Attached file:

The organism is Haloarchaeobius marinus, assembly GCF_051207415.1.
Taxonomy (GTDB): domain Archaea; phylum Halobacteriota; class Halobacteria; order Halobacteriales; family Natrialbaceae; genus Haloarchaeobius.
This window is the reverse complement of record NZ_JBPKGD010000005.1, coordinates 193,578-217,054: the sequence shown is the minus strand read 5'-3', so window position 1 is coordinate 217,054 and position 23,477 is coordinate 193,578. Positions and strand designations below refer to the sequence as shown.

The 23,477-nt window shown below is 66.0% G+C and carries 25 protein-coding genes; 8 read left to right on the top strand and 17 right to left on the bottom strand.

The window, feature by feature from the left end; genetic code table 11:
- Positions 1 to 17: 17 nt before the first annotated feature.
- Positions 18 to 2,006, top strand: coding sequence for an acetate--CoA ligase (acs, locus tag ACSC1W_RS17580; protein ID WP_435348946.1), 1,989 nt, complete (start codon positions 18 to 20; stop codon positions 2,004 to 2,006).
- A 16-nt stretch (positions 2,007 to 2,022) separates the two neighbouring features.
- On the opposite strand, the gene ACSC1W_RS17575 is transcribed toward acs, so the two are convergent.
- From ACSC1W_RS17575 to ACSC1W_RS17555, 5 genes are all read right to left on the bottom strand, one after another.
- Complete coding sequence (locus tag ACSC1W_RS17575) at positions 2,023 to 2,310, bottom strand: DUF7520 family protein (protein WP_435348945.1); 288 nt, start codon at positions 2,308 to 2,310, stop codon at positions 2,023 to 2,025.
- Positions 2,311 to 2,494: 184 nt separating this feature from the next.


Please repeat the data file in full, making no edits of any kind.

The organism is Haloarchaeobius marinus, assembly GCF_051207415.1.
Taxonomy (GTDB): domain Archaea; phylum Halobacteriota; class Halobacteria; order Halobacteriales; family Natrialbaceae; genus Haloarchaeobius.
This window is the reverse complement of record NZ_JBPKGD010000005.1, coordinates 193,578-217,054: the sequence shown is the minus strand read 5'-3', so window position 1 is coordinate 217,054 and position 23,477 is coordinate 193,578. Positions and strand designations below refer to the sequence as shown.

The 23,477-nt window shown below is 66.0% G+C and carries 25 protein-coding genes; 8 read left to right on the top strand and 17 right to left on the bottom strand.

The window, feature by feature from the left end; genetic code table 11:
- Positions 1 to 17: 17 nt before the first annotated feature.
- Positions 18 to 2,006, top strand: coding sequence for an acetate--CoA ligase (acs, locus tag ACSC1W_RS17580; protein ID WP_435348946.1), 1,989 nt, complete (start codon positions 18 to 20; stop codon positions 2,004 to 2,006).
- A 16-nt stretch (positions 2,007 to 2,022) separates the two neighbouring features.
- On the opposite strand, the gene ACSC1W_RS17575 is transcribed toward acs, so the two are convergent.
- From ACSC1W_RS17575 to ACSC1W_RS17555, 5 genes are all read right to left on the bottom strand, one after another.
- Complete coding sequence (locus tag ACSC1W_RS17575) at positions 2,023 to 2,310, bottom strand: DUF7520 family protein (protein WP_435348945.1); 288 nt, start codon at positions 2,308 to 2,310, stop codon at positions 2,023 to 2,025.
- Positions 2,311 to 2,494: 184 nt separating this feature from the next.